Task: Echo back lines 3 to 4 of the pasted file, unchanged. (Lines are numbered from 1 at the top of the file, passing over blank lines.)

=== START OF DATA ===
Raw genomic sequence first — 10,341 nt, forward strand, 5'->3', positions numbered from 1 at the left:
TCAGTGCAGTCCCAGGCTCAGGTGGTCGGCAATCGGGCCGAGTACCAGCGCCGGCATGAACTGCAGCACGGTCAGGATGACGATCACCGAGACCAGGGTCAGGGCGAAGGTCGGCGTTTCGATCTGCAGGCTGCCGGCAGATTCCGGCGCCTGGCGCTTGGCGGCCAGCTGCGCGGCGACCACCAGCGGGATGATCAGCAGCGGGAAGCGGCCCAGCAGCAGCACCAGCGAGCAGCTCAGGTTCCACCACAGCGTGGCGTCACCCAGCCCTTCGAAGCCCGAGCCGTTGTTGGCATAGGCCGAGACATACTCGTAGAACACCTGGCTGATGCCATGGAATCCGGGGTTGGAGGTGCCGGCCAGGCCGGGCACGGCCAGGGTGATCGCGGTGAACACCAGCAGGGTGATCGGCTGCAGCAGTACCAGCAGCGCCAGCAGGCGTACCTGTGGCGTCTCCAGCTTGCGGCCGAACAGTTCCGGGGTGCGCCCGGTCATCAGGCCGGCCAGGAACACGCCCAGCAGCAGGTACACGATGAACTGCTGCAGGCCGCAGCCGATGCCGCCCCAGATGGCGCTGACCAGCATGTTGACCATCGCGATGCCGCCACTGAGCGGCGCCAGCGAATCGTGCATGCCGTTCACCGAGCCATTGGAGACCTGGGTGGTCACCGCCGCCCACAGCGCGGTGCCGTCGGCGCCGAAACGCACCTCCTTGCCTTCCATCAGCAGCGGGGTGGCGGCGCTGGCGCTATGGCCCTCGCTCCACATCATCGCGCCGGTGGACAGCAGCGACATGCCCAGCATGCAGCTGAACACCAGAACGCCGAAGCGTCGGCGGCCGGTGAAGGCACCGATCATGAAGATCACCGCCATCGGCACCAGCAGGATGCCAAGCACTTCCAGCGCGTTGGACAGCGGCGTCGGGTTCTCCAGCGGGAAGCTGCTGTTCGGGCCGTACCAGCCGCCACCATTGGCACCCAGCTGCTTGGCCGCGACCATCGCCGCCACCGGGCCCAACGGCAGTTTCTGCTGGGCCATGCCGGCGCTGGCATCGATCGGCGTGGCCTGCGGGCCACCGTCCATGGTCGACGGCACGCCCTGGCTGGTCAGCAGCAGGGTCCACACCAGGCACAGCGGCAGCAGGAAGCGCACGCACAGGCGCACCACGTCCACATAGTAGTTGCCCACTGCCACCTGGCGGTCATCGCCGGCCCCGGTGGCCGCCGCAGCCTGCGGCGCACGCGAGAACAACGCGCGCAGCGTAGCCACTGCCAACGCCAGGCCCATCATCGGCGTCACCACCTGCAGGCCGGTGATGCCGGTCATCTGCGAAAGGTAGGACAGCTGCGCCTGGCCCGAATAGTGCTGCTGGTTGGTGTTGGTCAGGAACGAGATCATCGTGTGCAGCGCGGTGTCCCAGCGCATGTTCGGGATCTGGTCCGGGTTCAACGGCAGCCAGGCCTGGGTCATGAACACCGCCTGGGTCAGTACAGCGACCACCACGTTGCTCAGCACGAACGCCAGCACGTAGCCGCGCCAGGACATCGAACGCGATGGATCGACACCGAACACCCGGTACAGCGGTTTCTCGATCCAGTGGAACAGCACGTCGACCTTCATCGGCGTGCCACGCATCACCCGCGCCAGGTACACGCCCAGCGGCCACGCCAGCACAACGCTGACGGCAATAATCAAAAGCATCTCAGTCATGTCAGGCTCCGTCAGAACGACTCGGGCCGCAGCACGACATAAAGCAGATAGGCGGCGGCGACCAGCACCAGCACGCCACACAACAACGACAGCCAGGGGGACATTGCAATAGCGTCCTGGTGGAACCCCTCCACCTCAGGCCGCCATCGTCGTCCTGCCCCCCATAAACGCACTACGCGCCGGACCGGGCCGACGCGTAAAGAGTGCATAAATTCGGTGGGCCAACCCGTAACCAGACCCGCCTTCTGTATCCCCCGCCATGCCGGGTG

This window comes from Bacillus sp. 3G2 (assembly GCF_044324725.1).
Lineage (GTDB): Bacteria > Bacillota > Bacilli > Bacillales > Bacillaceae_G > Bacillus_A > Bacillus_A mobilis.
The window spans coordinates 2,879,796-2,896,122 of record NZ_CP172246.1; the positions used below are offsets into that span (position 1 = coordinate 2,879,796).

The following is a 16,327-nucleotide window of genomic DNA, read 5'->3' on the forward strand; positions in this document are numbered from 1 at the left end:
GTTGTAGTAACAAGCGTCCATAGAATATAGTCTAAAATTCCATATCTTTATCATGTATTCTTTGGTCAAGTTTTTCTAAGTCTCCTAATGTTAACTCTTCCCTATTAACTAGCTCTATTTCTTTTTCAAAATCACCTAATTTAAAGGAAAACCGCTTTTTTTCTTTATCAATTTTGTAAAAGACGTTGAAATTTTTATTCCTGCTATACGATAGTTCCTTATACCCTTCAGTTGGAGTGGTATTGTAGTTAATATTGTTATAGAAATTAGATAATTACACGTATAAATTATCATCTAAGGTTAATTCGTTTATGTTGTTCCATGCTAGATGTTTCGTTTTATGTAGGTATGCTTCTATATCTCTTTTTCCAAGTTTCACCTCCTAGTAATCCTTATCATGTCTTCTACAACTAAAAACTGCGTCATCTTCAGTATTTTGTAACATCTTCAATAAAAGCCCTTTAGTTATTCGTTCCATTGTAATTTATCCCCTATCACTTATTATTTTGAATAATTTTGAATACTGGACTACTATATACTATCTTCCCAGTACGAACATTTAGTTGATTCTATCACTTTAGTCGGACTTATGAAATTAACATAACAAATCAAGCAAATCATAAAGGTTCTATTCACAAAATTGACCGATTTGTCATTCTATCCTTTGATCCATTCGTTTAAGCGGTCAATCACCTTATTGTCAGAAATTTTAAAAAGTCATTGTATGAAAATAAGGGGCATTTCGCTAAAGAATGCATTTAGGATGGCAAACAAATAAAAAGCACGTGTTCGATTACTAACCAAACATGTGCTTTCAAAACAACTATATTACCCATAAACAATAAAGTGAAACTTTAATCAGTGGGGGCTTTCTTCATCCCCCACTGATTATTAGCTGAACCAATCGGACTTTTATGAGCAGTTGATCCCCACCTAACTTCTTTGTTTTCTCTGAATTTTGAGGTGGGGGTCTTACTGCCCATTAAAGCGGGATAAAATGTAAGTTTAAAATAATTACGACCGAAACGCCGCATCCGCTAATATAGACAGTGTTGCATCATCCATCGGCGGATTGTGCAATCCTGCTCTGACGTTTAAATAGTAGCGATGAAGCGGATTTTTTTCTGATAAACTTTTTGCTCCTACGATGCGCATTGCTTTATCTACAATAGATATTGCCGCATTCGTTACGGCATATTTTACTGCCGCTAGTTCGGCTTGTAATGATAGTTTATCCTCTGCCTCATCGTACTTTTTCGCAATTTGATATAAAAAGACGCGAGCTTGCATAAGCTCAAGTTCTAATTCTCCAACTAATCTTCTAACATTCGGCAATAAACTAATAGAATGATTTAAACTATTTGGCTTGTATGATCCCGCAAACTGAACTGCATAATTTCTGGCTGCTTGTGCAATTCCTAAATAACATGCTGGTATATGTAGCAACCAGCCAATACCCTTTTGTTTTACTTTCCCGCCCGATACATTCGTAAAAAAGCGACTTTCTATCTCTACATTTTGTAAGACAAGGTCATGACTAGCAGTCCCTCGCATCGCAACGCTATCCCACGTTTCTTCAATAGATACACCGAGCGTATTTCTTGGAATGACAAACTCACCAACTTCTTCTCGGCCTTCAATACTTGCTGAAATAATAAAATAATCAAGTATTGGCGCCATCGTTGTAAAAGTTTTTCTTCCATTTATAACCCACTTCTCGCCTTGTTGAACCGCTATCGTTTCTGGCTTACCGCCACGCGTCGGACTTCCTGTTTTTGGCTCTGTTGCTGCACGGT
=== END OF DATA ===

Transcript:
This window comes from Bacillus sp. 3G2 (assembly GCF_044324725.1).
Lineage (GTDB): Bacteria > Bacillota > Bacilli > Bacillales > Bacillaceae_G > Bacillus_A > Bacillus_A mobilis.